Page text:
Paul Campos wrote:
Do not go to law school unless you have a very good reason to believe you want to be a lawyer.*
*Note this is a necessary but not sufficient condition.
What would you suggest OP does instead? I feel like the lack of work experience makes a JD the best way for OP to break into the sort of business career s/he seems to want.
The idea that significant numbers of people go from SLS into something other than law is wrong.
2010 SLS NALP report:
3 went into "business" (this category would include all the kinds of jobs -- "consulting and policy" -- the OP is interested in).
The vast majority of the class (85%) either went big law or clerked, which is usually a prelude to big law. Almost all the rest became government or PI lawyers (also things the OP seems to have little interest in, although they don't seem to cause as much revulsion for him/her as the idea of big law). Big law is exactly what the OP doesn't want to do, and it's by far the most likely thing the OP will end up doing. What qualifications will the OP have three years from now to get into high-level consulting or policy work that he/she doesn't have now? Will he/she have any relevant work experience? No, because summering for a big law firm is not relevant work experience for those kinds of of jobs. He/she will have a JD but a JD, even from SLS, is almost never by itself a sufficient credential for highly competitive non-law jobs.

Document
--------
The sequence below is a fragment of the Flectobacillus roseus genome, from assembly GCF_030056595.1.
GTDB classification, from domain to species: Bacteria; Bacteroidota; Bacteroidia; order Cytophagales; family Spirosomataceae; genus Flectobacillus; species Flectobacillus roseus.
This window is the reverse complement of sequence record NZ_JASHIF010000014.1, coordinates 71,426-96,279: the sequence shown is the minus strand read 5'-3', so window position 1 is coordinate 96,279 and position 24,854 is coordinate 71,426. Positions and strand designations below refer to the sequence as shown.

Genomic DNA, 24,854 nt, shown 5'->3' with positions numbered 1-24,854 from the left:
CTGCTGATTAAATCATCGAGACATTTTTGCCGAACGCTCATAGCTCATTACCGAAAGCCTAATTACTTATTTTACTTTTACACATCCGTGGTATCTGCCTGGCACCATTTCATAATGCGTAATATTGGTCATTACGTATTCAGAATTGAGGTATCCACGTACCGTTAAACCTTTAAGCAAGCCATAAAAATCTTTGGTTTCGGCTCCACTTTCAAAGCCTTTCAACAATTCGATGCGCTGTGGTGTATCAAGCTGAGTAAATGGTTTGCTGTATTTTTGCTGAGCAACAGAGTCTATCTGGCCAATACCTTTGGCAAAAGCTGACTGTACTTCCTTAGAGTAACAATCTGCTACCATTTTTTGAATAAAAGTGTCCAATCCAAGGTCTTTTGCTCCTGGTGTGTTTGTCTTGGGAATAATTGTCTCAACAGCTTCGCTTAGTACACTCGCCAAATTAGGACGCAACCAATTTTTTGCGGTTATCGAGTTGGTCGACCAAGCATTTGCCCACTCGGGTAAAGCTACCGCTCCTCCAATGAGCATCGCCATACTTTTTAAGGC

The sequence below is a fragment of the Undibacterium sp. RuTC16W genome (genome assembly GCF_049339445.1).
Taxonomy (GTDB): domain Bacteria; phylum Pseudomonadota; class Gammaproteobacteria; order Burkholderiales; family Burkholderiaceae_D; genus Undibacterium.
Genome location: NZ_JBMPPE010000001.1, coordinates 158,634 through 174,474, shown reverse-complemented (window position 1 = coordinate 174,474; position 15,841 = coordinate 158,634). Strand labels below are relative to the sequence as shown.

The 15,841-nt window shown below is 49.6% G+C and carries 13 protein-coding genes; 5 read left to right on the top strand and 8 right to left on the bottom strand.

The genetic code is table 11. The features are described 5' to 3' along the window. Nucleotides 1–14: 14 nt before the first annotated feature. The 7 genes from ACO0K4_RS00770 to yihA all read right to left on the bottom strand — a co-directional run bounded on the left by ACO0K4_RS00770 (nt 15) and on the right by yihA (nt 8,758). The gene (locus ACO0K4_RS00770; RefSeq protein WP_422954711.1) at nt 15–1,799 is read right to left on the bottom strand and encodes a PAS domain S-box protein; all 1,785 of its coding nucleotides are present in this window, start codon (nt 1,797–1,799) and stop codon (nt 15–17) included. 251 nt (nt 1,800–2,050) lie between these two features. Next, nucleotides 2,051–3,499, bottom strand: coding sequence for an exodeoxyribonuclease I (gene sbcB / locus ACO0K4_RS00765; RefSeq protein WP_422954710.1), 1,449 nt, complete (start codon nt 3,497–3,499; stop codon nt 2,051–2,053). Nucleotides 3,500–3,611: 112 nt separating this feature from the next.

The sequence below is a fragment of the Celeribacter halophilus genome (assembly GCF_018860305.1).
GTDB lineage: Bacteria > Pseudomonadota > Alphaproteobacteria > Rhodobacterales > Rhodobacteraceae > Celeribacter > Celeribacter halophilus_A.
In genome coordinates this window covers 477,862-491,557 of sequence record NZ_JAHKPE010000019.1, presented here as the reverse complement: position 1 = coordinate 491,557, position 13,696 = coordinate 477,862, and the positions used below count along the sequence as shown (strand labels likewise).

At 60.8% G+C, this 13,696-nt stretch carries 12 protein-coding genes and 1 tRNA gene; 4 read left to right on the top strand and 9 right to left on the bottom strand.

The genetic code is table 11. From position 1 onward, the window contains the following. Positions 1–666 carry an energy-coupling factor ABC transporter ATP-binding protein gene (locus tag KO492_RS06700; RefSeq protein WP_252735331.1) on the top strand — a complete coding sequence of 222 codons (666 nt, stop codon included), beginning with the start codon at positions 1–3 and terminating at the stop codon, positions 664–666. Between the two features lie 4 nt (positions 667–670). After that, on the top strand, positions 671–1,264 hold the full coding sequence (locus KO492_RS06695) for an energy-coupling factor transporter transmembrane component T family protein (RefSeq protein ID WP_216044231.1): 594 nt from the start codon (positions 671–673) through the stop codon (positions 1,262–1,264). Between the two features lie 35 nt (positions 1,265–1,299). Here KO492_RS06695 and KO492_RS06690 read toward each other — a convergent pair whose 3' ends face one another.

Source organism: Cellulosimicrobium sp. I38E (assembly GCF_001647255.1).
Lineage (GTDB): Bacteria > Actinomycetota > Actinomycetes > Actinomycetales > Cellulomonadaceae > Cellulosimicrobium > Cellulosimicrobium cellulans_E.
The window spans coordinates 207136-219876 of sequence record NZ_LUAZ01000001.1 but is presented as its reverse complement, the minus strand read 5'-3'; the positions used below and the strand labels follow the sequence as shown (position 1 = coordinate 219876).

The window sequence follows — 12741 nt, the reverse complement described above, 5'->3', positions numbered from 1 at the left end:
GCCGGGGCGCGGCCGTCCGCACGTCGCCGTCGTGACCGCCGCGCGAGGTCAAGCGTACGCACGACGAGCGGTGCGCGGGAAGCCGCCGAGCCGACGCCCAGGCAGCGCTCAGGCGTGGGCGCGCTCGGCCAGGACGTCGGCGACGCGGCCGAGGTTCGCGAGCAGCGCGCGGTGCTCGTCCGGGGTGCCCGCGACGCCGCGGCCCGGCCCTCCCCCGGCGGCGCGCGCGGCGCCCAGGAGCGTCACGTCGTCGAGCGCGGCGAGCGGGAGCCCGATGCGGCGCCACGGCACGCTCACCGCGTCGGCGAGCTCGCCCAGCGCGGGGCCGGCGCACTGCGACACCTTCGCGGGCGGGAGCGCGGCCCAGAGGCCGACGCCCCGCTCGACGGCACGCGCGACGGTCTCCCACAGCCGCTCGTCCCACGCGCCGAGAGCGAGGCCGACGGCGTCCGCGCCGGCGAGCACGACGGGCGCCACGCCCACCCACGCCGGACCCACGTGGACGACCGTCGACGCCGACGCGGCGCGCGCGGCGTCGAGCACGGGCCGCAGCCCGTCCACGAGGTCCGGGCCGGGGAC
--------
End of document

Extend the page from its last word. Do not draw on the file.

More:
This is just the TLS myth that there's something magical about a YSH degree. The only "magical" thing about it is that it's the best degree you can get for getting jobs that require law degrees
. That a tiny handful of people go on to do other things straight out of law school is a reflection of those graduates' backgrounds before they went to law school
, not that SLS sprinkled magic pixie dust on them.
So I don't know what the OP should do, but I do know that going to law school while planning not to practice law never makes sense, unless you're going to law school for non-career related reasons.